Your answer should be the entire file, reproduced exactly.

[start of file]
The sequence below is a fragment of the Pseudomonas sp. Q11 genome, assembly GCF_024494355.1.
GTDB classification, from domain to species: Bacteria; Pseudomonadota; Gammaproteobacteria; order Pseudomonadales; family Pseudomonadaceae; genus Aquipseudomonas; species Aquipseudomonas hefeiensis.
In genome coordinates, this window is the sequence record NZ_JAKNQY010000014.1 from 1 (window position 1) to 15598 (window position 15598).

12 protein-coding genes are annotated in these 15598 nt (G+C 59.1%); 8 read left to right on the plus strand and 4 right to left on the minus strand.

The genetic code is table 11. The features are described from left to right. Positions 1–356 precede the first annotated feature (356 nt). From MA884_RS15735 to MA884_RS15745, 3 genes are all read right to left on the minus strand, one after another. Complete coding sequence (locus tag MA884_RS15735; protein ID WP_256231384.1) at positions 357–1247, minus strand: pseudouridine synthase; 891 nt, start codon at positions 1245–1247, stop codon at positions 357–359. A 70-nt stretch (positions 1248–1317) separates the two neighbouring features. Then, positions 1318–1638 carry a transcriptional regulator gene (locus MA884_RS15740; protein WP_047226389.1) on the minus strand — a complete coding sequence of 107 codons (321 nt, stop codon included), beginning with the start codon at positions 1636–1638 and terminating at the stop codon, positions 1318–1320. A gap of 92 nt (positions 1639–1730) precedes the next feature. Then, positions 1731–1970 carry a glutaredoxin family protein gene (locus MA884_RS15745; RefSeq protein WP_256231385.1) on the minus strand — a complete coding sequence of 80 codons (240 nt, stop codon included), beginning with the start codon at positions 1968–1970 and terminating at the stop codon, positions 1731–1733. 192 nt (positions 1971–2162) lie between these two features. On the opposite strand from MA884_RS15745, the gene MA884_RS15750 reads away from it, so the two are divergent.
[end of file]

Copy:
The sequence below is a fragment of the Pseudomonas sp. Q11 genome, assembly GCF_024494355.1.
GTDB classification, from domain to species: Bacteria; Pseudomonadota; Gammaproteobacteria; order Pseudomonadales; family Pseudomonadaceae; genus Aquipseudomonas; species Aquipseudomonas hefeiensis.
In genome coordinates, this window is the sequence record NZ_JAKNQY010000014.1 from 1 (window position 1) to 15598 (window position 15598).

12 protein-coding genes are annotated in these 15598 nt (G+C 59.1%); 8 read left to right on the plus strand and 4 right to left on the minus strand.

The genetic code is table 11. The features are described from left to right. Positions 1–356 precede the first annotated feature (356 nt). From MA884_RS15735 to MA884_RS15745, 3 genes are all read right to left on the minus strand, one after another. Complete coding sequence (locus tag MA884_RS15735; protein ID WP_256231384.1) at positions 357–1247, minus strand: pseudouridine synthase; 891 nt, start codon at positions 1245–1247, stop codon at positions 357–359. A 70-nt stretch (positions 1248–1317) separates the two neighbouring features. Then, positions 1318–1638 carry a transcriptional regulator gene (locus MA884_RS15740; protein WP_047226389.1) on the minus strand — a complete coding sequence of 107 codons (321 nt, stop codon included), beginning with the start codon at positions 1636–1638 and terminating at the stop codon, positions 1318–1320. A gap of 92 nt (positions 1639–1730) precedes the next feature. Then, positions 1731–1970 carry a glutaredoxin family protein gene (locus MA884_RS15745; RefSeq protein WP_256231385.1) on the minus strand — a complete coding sequence of 80 codons (240 nt, stop codon included), beginning with the start codon at positions 1968–1970 and terminating at the stop codon, positions 1731–1733. 192 nt (positions 1971–2162) lie between these two features. On the opposite strand from MA884_RS15745, the gene MA884_RS15750 reads away from it, so the two are divergent.